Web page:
“I thought I would find [a company] who does it right, but I didn’t,” Locke said. He went on to say that he believes the reason is that flaws are within the traditional compliance model itself, and have little to do with efforts and intentions of companies.
Locke believes the traditional compliance model fails to work well due to complicated power dynamics between the buyers and suppliers as well as the inability to generate accurate information about the actual conditions of a factory. Often suppliers know when an audit will occur, so they prepare the factory for the audit and then let conditions deteriorate until the next audit. Furthermore, some of these factories are supplying huge percentages of products for many different global brands, and corporations are not willing to reduce inventory and profits in a given year or season just because of a bad audit report.
According to Locke, a better approach to improving working conditions seems to be for buyers to engage in “capability building.” This approach is based in “root cause analysis” of problems where buyers observe an issue in a particular factory and provide the factory managers with organizational skills and technical assistance so they can fix the problems. By providing suppliers with know-how to run their businesses in a more effective manner, they are able to invest in higher wages and better working conditions.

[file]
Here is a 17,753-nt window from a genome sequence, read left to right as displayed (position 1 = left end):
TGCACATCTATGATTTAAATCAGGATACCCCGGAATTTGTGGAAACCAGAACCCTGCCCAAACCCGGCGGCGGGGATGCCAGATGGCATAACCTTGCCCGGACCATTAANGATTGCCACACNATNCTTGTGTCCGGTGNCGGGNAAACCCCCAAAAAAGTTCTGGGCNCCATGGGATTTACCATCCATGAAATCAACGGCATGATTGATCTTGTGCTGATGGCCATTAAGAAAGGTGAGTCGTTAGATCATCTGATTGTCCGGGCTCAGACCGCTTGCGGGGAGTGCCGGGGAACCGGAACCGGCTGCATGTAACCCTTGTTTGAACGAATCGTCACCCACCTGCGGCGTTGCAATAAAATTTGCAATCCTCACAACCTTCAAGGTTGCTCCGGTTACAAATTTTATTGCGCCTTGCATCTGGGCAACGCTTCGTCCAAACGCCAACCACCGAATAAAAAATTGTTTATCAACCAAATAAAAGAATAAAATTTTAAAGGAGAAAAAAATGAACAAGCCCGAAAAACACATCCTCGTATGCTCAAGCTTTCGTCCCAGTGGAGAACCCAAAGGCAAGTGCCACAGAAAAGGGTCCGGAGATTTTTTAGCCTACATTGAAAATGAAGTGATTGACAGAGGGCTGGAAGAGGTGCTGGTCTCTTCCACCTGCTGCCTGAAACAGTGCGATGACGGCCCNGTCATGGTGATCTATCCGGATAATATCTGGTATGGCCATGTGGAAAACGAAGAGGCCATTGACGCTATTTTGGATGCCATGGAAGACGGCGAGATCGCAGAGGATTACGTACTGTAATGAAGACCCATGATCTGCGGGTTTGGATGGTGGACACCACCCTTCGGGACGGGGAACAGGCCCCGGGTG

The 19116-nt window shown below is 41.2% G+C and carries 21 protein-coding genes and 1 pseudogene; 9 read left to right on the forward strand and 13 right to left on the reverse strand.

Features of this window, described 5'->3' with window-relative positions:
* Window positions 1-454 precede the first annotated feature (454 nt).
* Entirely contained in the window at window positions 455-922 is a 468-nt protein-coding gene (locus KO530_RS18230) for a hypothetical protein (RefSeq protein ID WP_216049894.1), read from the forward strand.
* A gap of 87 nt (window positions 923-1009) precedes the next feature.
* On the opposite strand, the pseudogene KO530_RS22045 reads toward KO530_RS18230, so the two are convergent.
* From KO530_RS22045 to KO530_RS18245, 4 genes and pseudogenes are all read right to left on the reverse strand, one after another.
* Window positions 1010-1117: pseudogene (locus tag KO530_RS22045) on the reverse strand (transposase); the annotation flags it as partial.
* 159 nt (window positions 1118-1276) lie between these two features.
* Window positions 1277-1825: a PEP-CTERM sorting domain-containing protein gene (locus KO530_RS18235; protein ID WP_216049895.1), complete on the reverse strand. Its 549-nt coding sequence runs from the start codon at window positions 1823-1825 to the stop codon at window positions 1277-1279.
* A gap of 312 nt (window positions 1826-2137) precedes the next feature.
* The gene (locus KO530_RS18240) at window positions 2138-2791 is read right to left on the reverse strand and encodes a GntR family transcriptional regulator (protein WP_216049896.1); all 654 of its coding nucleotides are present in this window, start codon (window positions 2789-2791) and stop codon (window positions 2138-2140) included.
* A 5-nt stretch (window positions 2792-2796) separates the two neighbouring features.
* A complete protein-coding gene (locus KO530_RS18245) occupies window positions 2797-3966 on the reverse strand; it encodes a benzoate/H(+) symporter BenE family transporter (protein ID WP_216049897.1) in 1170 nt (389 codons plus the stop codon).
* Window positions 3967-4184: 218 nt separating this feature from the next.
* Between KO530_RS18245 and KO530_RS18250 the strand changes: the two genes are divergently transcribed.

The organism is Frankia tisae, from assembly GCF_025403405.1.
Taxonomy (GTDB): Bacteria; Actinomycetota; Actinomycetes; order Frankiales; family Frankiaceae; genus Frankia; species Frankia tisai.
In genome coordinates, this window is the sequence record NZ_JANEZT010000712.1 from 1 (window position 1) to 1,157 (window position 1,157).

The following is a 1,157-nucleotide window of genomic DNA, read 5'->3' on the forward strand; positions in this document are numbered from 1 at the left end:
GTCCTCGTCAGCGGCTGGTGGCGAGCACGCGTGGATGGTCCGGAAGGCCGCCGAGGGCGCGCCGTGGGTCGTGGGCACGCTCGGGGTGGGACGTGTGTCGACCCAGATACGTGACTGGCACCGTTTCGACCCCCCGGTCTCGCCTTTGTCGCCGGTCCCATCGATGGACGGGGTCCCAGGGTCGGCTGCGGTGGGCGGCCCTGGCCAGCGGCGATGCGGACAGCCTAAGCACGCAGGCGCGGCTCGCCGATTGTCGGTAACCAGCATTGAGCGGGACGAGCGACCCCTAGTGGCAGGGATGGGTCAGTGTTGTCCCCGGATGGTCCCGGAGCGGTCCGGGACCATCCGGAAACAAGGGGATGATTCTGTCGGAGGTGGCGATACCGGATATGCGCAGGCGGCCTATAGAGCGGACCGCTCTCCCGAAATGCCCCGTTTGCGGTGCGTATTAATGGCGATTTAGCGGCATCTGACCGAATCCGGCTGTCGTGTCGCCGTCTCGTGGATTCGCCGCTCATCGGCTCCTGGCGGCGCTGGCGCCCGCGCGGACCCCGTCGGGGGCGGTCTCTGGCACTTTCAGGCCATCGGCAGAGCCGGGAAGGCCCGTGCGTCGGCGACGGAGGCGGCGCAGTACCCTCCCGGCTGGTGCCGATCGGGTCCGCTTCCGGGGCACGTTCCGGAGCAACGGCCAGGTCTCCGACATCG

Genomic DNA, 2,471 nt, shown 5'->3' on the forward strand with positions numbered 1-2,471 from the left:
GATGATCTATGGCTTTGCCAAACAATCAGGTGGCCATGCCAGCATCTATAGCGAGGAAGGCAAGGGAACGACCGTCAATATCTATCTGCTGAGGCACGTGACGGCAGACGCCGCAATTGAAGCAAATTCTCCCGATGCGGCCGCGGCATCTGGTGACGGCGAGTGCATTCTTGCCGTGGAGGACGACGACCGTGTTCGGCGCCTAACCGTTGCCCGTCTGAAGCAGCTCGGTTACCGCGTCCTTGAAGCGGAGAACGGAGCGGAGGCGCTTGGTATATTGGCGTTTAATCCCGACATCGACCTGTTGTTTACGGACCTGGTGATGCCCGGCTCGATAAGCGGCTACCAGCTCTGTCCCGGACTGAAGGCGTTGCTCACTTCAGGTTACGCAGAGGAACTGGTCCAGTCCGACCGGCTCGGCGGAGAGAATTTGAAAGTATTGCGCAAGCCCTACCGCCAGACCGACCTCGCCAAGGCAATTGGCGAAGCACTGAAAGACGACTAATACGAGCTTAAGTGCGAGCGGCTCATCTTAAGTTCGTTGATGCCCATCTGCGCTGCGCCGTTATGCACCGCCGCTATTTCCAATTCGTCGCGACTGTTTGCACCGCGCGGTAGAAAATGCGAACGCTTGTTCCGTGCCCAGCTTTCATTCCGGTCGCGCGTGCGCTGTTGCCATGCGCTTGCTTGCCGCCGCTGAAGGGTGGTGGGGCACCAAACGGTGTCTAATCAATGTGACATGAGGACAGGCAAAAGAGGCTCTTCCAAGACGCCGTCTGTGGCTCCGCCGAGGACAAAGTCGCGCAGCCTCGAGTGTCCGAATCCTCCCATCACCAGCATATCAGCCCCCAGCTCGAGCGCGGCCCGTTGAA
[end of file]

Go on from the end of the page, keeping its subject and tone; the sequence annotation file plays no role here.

However, capability building has also had mixed results, which Locke perceives to be correlated with the amount of interaction between the buyer and supplier. The buyers who were committed to long-term relationships with suppliers showed better results than those who interacted with suppliers in a limited manner.
New trends in consumption are also to blame for poor worker conditions, Locke said. His prime example was in the consumer electronics industry, where the life cycle of many products is less than a year. With shorter life cycles, buyers are asking suppliers to create smaller shipments of more customized products so retailers do not have to hold large, out-of-date inventories. Such practices put strains on suppliers, as their customers pressure them to work harder and longer to meet such demands.
In the end, Locke does not reject the role for private regulation of labor conditions, but he argued at the talk that private efforts need to be used to complement or enhance government enforcement of labor laws. He also said that in order for private regulation to be successful, there must be “collaboration among key actors within and across firms, … built through repeated interactions and mutual understanding that all parties must share the benefits and costs.”
Locke’s talk, held at the Wharton School of the University of Pennsylvania as a part of the risk regulation seminar series jointly organized by the Penn Program on Regulation and the Wharton Risk Center, drew on his new book, The Promise & Limits of Private Power: Promoting Labor Standards in a Global Economy, recently published by Cambridge University Press.